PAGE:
Male and female members 22, 24 are engaged with conventional side latches (not shown) and latch 25 cooperating with catch 28. Latch 25 rides over a sloped surface of catch 28 to displace catch 28 and button 26 downward until latch 25 slides past catch 28. Once latch 25 slides past catch 28, catch 28 is free to resiliently return to a normal position along with button 26, thereby latching buckle 20.
To disengage buckle 20, button 26 on female member 24 is depressed to disengage catch 28 from latch 25 on central arm 23 while the side latches are disengaged.
Another conventional embodiment of a two action buckle 21 is shown in
Similar to the previously described conventional safety buckle 10 as illustrated in
Referring now to
In accordance with the present invention, a top and bottom surface of female member 34 are provided with openings 46 for receiving latch projection 40, independent of the orientation of male member 32. That is, male member 32 is securely received in female member 34 to engage heads 37 and projection 40 without regard to whether projection 40 extends toward or away from a surface 45 of female member 34. Upon insertion into female member 34, center arm 38 is biased toward a side to which latch projection 40 extends. Biased center arm 38 and latch projection 40 are sized to fit in cavity 42 of female member 34. When male member 32 is fully inserted, biased center arm 38 drives the projection 40 into opening 46 to create a second latch feature for added child safety.
When male member 32 is inserted and secure in female member 34, in either orientation, buckle 30 is unclasped with two actions, pressing projection 40 to be free of opening 46, and pinching heads 37 to be free of shoulders 47. These actions may be coordinated or sequential to unfasten buckle 30. Optionally, projection 40 may be brightly colored to assist in releasing buckle 30.
Referring now to
Buckle 48 includes conventional female buckle 24, as illustrated in
Referring now to
Referring now to
Referring now to
Referring now to
Referring now to
Female member 92 includes buttons 97 that are flexibly depressed to contact central arm 93 and deflect central arm 93 so that latch 94 can move away from catches 95 to permit male member 91 to be disengaged from female member 92. Buttons 97 are stiff so that pinching buttons 97 together do not interfere with the displacement of central arm 93 to free latch 94 from catch 95.
Referring now to
Referring now to
Referring now to
Male member 121 and female member 122 are released by disengaging all other latches in buckle 120, and depressing button 127 to displace catch 126 into opening 129. As catch 126 is displaced into opening 129, catch 126 is free of recess 124 so that central arm 123 may be disengaged from female member 122. The embodiment of buckle 120 provides additional stability because of the smaller clearances between central arm 123 and female member 122 than would be provided if central arm 123 were made to flex, as is the case in other embodiments described above.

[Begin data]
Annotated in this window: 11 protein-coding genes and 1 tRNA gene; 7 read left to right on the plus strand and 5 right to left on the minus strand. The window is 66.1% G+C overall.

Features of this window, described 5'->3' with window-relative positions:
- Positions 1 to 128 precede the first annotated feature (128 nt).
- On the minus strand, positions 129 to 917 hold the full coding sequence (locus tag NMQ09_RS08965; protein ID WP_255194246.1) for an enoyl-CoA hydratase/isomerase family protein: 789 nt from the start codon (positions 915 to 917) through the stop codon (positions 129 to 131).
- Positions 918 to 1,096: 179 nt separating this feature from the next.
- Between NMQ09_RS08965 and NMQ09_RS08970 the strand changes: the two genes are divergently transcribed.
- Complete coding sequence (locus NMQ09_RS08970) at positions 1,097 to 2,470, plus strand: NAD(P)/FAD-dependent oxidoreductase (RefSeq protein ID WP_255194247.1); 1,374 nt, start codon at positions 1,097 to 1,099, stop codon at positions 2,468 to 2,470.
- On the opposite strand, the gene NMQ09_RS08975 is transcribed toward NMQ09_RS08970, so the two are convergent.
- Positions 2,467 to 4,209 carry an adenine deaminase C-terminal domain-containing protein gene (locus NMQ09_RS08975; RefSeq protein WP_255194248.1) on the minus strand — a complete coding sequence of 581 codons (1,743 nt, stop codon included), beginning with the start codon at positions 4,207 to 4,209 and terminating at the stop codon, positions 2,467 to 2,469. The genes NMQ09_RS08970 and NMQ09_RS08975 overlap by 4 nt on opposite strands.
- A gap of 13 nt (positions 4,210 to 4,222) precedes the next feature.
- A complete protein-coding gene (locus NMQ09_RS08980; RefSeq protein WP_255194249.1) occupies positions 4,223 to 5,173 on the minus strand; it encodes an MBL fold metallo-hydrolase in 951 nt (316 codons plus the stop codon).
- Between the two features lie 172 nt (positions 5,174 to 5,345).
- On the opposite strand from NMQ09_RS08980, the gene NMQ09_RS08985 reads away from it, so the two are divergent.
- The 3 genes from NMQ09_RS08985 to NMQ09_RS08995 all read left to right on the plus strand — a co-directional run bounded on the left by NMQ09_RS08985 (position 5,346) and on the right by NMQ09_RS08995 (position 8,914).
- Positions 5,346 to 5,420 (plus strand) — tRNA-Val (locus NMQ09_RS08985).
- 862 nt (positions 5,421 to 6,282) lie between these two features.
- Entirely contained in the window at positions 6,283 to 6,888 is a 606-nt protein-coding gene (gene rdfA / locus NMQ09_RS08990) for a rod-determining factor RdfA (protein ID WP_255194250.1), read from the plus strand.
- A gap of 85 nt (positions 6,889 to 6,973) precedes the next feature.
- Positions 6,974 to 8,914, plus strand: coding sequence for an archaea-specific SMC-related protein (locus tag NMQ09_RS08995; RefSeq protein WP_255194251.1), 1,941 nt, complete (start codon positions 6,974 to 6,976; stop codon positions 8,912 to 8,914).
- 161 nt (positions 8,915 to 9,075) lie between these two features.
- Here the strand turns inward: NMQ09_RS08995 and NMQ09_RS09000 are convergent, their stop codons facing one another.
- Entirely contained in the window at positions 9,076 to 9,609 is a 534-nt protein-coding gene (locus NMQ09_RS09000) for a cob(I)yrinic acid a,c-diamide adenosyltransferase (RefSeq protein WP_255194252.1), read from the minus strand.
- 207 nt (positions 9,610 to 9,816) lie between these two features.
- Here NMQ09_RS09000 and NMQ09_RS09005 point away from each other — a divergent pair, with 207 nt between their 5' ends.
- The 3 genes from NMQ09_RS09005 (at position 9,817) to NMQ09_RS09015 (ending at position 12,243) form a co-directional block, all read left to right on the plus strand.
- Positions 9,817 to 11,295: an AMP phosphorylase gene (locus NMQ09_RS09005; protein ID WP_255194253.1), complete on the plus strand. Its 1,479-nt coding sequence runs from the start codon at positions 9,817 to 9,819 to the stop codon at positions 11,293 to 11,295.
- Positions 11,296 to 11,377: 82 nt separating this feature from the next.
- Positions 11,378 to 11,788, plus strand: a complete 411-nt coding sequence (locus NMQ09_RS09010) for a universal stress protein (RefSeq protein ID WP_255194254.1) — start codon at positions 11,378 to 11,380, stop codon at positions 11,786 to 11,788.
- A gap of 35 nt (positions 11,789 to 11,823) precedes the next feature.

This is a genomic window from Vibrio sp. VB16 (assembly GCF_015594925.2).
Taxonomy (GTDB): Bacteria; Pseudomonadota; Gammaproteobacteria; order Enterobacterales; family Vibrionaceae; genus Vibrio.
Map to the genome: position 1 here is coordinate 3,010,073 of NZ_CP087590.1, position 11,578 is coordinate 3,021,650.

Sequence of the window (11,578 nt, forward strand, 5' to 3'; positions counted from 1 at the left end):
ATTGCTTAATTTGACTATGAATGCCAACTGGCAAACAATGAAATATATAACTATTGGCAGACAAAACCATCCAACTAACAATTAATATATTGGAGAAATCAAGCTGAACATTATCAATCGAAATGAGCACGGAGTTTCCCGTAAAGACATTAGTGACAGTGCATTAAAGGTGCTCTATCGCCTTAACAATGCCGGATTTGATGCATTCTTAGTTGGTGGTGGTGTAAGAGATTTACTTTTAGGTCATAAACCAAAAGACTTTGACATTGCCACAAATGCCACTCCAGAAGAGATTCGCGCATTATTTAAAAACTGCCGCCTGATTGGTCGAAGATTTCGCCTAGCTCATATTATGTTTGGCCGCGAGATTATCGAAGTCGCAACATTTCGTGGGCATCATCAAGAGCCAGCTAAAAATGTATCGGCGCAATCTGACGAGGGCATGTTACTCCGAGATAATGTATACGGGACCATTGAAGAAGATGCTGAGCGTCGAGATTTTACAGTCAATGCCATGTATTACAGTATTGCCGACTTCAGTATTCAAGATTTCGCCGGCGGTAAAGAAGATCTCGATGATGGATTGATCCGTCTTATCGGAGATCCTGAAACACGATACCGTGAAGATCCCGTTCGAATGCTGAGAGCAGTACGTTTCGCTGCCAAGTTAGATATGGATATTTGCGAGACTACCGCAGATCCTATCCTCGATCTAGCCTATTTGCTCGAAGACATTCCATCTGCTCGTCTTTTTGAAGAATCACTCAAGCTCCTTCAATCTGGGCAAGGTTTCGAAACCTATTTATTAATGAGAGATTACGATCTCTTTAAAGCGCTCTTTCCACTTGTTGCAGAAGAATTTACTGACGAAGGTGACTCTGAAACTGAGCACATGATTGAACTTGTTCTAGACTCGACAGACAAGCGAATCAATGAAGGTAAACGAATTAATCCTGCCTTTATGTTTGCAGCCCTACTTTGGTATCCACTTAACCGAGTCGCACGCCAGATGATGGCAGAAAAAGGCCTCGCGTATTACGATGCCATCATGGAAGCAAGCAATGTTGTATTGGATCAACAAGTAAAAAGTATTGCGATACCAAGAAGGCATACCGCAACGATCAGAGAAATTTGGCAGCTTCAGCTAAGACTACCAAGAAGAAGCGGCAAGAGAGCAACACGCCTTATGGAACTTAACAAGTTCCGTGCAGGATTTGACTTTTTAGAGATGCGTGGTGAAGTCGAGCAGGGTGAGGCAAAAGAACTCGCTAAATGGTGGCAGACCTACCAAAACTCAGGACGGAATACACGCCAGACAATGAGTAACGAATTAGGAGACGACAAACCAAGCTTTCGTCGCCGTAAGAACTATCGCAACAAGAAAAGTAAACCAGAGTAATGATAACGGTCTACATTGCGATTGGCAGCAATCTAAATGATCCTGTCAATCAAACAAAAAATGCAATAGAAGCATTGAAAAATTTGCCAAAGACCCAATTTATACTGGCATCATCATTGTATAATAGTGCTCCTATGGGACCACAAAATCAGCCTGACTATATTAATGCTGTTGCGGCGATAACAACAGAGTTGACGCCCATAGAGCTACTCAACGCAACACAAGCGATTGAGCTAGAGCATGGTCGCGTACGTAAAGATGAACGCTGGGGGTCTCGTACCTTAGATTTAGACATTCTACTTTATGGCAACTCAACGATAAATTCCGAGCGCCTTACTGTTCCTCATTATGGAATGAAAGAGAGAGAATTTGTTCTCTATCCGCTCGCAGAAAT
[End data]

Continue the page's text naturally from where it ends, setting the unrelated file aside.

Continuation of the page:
Although the present invention has been described in relation to particular embodiments thereof, many other variations and modifications and other uses will become apparent to those skilled in the art. It is preferred, therefore, that the present invention be limited not by the specific disclosure herein, but only by the appended claims.
|Cited Patent||Filing date||Publication date||Applicant||Title|
|US4458392 *||Oct 29, 1981||Jul 10, 1984||Pogharian Mardig V||Jewelry clasp|
|US4712280 *||Apr 22, 1986||Dec 15, 1987||Gerhard Fildan||Strap fastener|
|US5263726||Aug 6, 1991||Nov 23, 1993||Smart Products, Inc.||Child restraint strap for a shopping cart seat|
|US5465472||Sep 30, 1994||Nov 14, 1995||Ykk Corporation||Buckle|
|US5659931||Jun 25, 1996||Aug 26, 1997||National Molding Corp.||Buckle which is releasable by depression of a hinged member|
|US5774956||Jan 24, 1997||Jul 7, 1998||Michaels Of Oregon Co.||High-security buckle|
|US5855057 *||Dec 29, 1997||Jan 5, 1999||National Molding Corp.||Buckle assembly|
|US5991985||Jul 31, 1998||Nov 30, 1999||Galbreath; John Alexander||Safety snap buckle|
|US6000109 *||Oct 13, 1998||Dec 14, 1999||National Molding Corporation||Buckle assembly|
|US6138330||Feb 12, 1999||Oct 31, 2000||Galbreath; John Alexander||Safety snap buckle having blocking action|
|US6311374||Mar 3, 2000||Nov 6, 2001||Joseph Anscher||High security buckle assembly|
|US6446314 *||Aug 9, 2000||Sep 10, 2002||Joseph Anscher||Push release buckle with improved latching capability|
|US6662414 *||Jun 26, 2002||Dec 16, 2003||Oliver Niewiadomski||Buckle|
|US6684466||Dec 17, 2001||Feb 3, 2004||Ykk Corporation Of America||Three point release buckle assembly|
|US6728999 *||Jul 15, 2002||May 4, 2004||Ykk Corporation||Buckle|
|USD359464||Dec 30, 1993||Jun 20, 1995||Mark Grasso||Belt clip|
|EP0348075A1 *||Jun 8, 1989||Dec 27, 1989||Nifco Inc.||Buckle|
|GB2150632A *||Title not available|
|JP2001061514A *||Title not available|
|JPH0751106A *||Title not available|
|JPH0884610A *||Title not available|
|WO1984001275A1||Sep 30, 1983||Apr 12, 1984||Frank A Catalano||Seat belt buckle cover|
|Citing Patent||Filing date||Publication date||Applicant||Title|
|US8484814 *||Jan 21, 2011||Jul 16, 2013||Illinois Tool Works Inc.||Three point release buckle|
|US9032767 *||Apr 24, 2014||May 19, 2015||Ykk Corporation||Lockable buckle|
|US20110219591 *||Sep 15, 2011||Parisi Brian M||Three Point Release Buckle|
|US20140317893 *||Apr 24, 2014||Oct 30, 2014||Ykk Corporation||Lockable Buckle|
|U.S. Classification||24/625, 24/662, 24/615|
|International Classification||A44B11/26, A44B11/25|
|Cooperative Classification||A44B11/266, Y10T24/45581, A44B11/263, Y10T24/45775, Y10T24/45529|
|European Classification||A44B11/26C, A44B11/26B|
|Oct 10, 2012||AS||Assignment|
Owner name: SAFE-STRAP COMPANY, INC., NEW JERSEY
Free format text: ASSIGNMENT OF ASSIGNORS INTEREST;ASSIGNOR:GIAMPAVOLO, PAUL;REEL/FRAME:029105/0956
Effective date: 20121010
|Jan 9, 2013||FPAY||Fee payment|
Year of fee payment: 4